The Yankees Lost a Sleepy, Sloppy Game of Baseball

A.J. Burnett #34 of the New York Yankees reacts as he walks back to the dugout after allowing two runs in the top of the third inning against the Baltimore Orioles on September 7, 2011 at Yankee Stadium in the Bronx borough of New York City. (Photo by Christopher Pasatieri/Getty Images)

You’re not yourself when you’re sleepy. I’m pretty sure that’s the slogan for some energy drink or possibly meth, but it’s true. Common symptoms of sleep deprivation include impaired alertness, muscle weakness, blurred vision, and hallucinations, among other things that suck. It is advised that you not drive a car or operate heavy machinery on insufficient sleep. One would imagine that the same warning holds for an activity that includes wooden clubs, fast-moving solid projectiles, and sprinting. Oh, and that same activity also takes place in wet conditions in front of thousands of people. What we’re getting at here is that the Yankees–Orioles game yesterday didn’t go so well. Recall that a rain delay forced the two teams to start well after they intended on Tuesday night, which meant that the Yankees didn’t get around to winning until 2:15 a.m. on Wednesday morning. Even if they raced home, many of the players probably didn’t hit the pillow until dawn. So when, not many hours later, those same guys re-convened to play an early afternoon game of competitive baseball in unrelenting rain … yeah.

It took eleven innings for the Orioles to beat the Yankees 5–4. Along the way, there were boners aplenty. Pinstripe Alley has the full gaffe tally:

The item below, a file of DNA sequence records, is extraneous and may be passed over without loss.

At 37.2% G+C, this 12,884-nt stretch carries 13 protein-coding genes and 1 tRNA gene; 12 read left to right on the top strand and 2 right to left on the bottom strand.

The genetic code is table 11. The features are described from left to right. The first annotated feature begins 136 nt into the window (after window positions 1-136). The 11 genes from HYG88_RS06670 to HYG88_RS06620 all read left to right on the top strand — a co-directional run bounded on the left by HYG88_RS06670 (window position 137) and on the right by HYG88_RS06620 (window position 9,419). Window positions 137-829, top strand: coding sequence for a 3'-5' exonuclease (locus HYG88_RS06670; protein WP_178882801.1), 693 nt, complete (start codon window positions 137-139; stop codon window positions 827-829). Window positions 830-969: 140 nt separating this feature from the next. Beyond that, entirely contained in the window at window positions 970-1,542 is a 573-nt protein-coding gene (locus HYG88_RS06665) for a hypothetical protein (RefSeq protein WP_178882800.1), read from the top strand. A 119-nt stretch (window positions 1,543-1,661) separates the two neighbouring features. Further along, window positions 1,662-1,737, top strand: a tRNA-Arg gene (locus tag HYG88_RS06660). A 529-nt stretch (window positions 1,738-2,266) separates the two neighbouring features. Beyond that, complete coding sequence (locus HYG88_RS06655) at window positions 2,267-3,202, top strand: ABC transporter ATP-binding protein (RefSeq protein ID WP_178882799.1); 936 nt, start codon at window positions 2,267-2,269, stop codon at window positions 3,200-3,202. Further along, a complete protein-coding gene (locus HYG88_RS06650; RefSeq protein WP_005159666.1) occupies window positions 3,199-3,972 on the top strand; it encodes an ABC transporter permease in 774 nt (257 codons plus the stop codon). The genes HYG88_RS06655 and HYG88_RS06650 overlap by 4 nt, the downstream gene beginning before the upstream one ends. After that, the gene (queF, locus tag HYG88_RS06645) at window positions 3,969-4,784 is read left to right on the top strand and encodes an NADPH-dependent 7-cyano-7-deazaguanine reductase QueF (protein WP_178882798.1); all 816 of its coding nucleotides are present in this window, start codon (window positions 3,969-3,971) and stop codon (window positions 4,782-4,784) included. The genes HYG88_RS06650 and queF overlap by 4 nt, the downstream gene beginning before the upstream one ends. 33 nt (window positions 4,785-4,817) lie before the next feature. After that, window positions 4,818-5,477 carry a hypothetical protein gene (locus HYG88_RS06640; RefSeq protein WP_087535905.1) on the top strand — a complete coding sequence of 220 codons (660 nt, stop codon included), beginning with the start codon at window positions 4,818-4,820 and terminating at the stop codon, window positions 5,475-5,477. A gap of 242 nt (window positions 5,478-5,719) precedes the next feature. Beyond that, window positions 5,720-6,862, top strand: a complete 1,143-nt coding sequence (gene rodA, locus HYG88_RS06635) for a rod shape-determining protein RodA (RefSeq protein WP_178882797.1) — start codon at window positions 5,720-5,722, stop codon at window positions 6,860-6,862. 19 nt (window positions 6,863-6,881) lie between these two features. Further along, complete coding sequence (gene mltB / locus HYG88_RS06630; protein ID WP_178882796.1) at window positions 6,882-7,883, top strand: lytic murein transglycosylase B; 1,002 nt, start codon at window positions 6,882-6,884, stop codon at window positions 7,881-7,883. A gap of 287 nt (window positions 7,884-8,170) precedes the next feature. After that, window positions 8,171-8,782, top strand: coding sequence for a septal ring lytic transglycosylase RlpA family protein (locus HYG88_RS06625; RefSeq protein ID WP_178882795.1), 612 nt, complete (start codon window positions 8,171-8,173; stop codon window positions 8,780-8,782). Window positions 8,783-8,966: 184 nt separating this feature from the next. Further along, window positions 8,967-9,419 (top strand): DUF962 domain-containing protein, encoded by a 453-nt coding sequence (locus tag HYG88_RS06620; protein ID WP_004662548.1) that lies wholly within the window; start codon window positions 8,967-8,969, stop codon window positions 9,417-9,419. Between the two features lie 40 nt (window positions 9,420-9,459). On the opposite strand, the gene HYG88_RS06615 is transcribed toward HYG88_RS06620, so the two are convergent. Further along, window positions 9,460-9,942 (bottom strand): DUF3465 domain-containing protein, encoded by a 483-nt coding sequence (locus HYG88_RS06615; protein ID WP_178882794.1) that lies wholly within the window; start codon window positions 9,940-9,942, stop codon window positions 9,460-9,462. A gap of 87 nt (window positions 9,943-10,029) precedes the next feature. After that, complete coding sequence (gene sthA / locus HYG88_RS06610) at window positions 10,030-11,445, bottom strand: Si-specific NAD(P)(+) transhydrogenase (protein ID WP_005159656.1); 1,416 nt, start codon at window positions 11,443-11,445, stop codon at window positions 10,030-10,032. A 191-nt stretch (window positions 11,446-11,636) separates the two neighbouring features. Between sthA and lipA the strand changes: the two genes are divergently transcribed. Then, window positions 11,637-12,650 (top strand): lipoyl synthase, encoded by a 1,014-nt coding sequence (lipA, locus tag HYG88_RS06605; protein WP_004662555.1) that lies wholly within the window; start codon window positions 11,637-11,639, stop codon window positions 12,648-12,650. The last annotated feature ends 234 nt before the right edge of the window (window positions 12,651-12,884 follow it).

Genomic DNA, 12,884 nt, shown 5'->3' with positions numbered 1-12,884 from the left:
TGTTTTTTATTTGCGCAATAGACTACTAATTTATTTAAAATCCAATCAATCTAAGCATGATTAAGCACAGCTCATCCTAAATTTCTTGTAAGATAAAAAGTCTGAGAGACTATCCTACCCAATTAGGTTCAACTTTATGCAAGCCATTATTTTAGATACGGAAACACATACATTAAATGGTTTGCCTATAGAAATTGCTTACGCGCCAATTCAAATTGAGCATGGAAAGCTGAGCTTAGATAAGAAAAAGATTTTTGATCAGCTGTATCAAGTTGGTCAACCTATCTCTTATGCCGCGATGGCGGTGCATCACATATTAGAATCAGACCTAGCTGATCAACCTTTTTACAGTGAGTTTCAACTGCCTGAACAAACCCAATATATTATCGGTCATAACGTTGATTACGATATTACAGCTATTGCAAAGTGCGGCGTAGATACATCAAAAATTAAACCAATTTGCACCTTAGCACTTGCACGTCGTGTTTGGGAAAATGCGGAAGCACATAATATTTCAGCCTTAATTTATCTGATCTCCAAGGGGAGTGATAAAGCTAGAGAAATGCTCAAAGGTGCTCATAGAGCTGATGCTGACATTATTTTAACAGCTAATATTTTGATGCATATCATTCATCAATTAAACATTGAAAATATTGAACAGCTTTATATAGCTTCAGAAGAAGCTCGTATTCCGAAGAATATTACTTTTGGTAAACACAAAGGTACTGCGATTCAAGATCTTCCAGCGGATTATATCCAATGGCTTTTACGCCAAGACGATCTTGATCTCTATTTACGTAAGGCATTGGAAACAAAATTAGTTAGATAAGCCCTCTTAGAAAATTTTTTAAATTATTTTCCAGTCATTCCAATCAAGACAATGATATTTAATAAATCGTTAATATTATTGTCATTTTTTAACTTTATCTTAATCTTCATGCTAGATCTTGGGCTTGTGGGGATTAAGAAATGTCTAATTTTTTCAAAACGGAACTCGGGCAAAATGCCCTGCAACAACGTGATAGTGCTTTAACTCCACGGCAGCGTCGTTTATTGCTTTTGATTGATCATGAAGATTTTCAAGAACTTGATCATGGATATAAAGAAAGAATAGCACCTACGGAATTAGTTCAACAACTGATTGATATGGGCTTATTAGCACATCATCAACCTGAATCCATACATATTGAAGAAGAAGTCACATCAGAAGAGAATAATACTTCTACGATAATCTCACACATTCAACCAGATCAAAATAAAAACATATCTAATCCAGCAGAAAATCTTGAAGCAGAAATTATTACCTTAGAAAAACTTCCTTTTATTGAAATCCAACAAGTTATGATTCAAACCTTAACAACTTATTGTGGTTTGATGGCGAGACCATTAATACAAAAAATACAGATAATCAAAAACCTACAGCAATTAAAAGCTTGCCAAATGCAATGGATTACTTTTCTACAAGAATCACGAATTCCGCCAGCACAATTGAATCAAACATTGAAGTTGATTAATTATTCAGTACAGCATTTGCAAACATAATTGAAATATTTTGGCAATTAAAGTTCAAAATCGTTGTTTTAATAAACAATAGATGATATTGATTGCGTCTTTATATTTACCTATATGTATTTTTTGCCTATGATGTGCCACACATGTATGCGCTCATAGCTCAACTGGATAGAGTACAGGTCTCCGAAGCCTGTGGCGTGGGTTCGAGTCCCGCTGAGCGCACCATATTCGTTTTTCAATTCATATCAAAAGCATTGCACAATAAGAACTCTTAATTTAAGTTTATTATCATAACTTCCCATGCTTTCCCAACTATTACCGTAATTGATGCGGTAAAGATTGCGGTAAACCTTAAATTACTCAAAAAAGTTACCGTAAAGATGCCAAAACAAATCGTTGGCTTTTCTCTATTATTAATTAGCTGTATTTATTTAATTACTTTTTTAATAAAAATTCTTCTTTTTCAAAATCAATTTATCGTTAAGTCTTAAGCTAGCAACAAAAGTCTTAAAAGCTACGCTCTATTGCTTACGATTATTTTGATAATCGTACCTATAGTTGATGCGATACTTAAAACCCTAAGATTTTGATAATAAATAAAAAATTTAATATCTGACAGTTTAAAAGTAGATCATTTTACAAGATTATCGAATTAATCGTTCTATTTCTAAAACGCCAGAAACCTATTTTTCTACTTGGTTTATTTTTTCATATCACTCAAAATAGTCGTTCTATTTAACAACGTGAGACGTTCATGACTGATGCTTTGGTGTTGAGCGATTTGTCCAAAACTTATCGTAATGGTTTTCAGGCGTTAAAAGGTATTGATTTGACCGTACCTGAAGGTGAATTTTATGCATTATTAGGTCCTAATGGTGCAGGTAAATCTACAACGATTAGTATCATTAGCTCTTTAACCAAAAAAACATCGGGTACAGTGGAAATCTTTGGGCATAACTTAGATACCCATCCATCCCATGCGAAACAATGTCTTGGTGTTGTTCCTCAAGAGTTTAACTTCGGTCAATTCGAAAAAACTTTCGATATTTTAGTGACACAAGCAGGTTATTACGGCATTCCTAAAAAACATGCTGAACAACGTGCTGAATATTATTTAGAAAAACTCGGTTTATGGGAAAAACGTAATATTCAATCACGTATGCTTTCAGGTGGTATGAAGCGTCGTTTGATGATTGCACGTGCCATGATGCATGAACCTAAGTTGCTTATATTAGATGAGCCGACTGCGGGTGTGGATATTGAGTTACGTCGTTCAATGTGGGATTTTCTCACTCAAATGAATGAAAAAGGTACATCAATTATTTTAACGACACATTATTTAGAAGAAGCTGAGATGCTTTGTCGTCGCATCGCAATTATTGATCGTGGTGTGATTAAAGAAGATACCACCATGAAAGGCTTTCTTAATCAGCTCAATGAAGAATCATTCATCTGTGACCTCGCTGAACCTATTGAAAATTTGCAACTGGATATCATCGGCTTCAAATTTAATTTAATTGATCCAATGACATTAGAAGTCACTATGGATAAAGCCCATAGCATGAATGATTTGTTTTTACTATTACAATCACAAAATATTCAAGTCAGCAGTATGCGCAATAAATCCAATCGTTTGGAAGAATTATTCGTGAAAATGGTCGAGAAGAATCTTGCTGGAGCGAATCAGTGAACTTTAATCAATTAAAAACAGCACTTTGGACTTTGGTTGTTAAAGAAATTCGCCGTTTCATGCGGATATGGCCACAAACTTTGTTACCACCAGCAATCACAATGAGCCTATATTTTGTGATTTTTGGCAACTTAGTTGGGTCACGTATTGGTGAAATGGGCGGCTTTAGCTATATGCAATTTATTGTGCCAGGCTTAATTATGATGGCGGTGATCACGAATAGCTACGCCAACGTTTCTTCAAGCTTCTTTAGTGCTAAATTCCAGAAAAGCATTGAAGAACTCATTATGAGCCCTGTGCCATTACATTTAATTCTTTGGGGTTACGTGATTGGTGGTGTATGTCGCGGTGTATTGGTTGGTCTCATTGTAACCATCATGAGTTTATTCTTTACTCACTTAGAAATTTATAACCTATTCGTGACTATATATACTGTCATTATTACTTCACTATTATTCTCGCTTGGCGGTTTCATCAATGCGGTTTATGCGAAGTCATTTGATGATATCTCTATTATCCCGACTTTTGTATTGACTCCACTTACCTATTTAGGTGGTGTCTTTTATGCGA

There was a dropped pop-up (scored a hit), six errors, four wild pitches, and generally poor defensive play with the constant rain throughout the afternoon. Even Brett Gardner misplayed a ball he would normally catch down the left-field line. 

Three of those wild pitches came from the hand of A.J. Burnett, who wasn’t really the guy Yankees fans wanted to see under such circumstances. (Although, alternatively, it might have been the perfect opportunity to get his start out of the way). It was just that kind of game. New York briefly held a lead in the first inning, but the O’s tied it soon thereafter on an error, then got a two-run homer from Nolan Reimold to widen the gap. Jesus Montero (looking good, young’un!) tied it back up in the fourth, then things stayed stagnantly sloppy until the extras, when a Mark Reynolds single was enough to bring a merciful end to the action.

The Yankees and Orioles are now in Baltimore, having trudged down there for a hurricane makeup at 1:05 p.m. today. The forecast calls for — surprise! — more rain, but at least everyone will be well rested. We hope.

The Yankees Lost a Sleepy, Sloppy Game